Confidentiality agreements remain valid, but are limited.

The bill permits reasonable confidentiality provisions so long as they do not prohibit the disclosure of:

  • information arising from the worker’s general training, knowledge, skill, or experience;
  • information that is readily ascertainable by the public; or
  • information that the worker otherwise has a legal right to disclose.

Physician non-competes remain prohibited, but with a new caveat.

In its current form, C.R.S. § 8-2-113 deems void “any covenant not to compete provision of an employment, partnership, or corporate agreement between physicians that restricts the right of a physician to practice medicine,” although provisions requiring the payment of damages that are “reasonably related to the injury suffered by reason of termination of the agreement,” including damages “related to competition,” are enforceable.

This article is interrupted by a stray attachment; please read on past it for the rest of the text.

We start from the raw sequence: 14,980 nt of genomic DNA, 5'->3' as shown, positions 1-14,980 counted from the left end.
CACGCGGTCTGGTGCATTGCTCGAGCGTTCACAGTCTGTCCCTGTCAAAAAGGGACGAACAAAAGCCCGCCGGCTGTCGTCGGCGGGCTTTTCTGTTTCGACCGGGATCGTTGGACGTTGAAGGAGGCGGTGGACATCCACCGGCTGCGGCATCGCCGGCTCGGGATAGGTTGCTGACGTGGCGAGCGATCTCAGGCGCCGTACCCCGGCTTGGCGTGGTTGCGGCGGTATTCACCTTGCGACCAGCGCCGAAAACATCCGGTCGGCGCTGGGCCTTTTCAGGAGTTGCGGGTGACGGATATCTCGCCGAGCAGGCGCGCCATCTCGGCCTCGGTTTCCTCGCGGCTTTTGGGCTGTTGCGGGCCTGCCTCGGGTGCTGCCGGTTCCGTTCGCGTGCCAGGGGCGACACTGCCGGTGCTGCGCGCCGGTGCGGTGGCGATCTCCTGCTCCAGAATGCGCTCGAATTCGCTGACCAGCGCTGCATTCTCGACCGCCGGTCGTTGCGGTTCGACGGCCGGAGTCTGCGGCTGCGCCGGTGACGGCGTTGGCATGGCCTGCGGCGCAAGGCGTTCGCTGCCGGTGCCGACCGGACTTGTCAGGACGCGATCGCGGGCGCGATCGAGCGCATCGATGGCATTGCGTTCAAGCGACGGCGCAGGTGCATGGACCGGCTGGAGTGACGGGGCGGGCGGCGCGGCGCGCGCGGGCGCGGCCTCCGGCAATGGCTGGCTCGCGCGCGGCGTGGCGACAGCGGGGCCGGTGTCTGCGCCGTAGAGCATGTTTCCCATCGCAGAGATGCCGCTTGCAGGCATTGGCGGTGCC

HB 22‑1317 now adds an exception to the damages rule that permits a physician to disclose his or her continuing practice of medicine and new professional contact information to any patient with a “rare disorder” without being subject to damages resulting from that disclosure or from the physician’s subsequent treatment of any such patient.

Notice requirements 

The bill also imposes new notice requirements. Specifically, for new or prospective workers, an employer must provide a copy of the restrictive covenants before he or she accepts an offer of employment. For existing workers, an employer must provide a copy at least 14 days before the effective date of the restrictions, or the effective date of any additional compensation or change in the terms or conditions of employment that provides consideration for the covenant. Moreover, the notice must be:

  1. contained in a separate written document;